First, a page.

Rev Joseph Fletcher the younger, by John Robert Dicksee, lithograph, mid 19th century (via http://www.npg.org.uk, used under a Creative Commons licence)
Like his father Rev Joseph Fletcher junior merits an entry in the Dictionary of National Biography, which includes this information:
He published, besides the memoirs of his father in 1846, ‘Six Views of Infidelity,’ a series of lectures given at Hanley in 1843; ‘History of Independency,’ an important work in 4 vols. 1847–9, reissued 1853; and ‘Life of Constantine the Great,’ 1852 (Congregational Year-Book, 1877). He is also credited with the libretto of an oratorio entitled ‘Paradise,’ by John Fawcett the younger.
In the autumn of 1842, en route to a religious meeting in Lancashire, Rev. Joseph Fletcher the elder contracted a severe cold and began to decline in health until the following June, when he died.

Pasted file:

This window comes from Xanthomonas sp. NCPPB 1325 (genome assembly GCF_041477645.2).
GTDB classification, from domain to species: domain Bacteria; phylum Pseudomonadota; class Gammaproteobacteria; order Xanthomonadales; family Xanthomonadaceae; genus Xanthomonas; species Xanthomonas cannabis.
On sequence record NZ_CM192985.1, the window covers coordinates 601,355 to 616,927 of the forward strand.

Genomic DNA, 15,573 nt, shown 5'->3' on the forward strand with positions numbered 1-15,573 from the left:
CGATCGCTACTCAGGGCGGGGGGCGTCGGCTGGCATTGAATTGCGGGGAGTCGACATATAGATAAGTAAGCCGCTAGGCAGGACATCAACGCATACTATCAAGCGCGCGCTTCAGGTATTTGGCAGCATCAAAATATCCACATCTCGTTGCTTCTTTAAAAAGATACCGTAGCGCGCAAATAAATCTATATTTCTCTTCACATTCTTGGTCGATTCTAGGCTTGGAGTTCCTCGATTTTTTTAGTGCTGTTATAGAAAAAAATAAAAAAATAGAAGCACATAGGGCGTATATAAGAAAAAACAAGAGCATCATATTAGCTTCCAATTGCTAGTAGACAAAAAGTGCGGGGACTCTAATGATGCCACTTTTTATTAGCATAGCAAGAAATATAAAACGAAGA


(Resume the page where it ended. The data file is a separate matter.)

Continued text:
By the time of the 1851 census Rev. Fletcher’s widow Mary Fletcher, now aged sixty-three, had moved to Regent’s Terrace, near Regent’s Park, where the census record describes her as an ‘annuitant’: in other words, she was living on an annuity or pension. Living at the same address was her unmarried son, John, thirty-nine, whose occupation is illegible in the record. Mary Fletcher also had two young boarders: Alfred Bains, nineteen, and Joseph Powell, eighteen, from Lancashire and Cheshire respectively, suggesting that they were probably connected with the Fletcher family’s previous postings in some way. Both are described as students at ‘H. College’: this might be the Dissenting academy in Homerton established for the education of Nonconformist ministers.
Eliza Holdsworth, now aged fifty-two, was also present at Regent’s Terrace in 1851, though she is now described as the family’s cook. Also working for the Fletchers, as a housemaid, was fourteen-year-old Stepney-born Kezia Blanch. Kezia was Eliza’s niece, the daughter of her sister, also named Kezia(h), who had married John Blanch in 1827, and about whom we’ll have more to say in another post.
Hengistbury House, Purewell, Christchurch (via http://property.mitula.co.uk)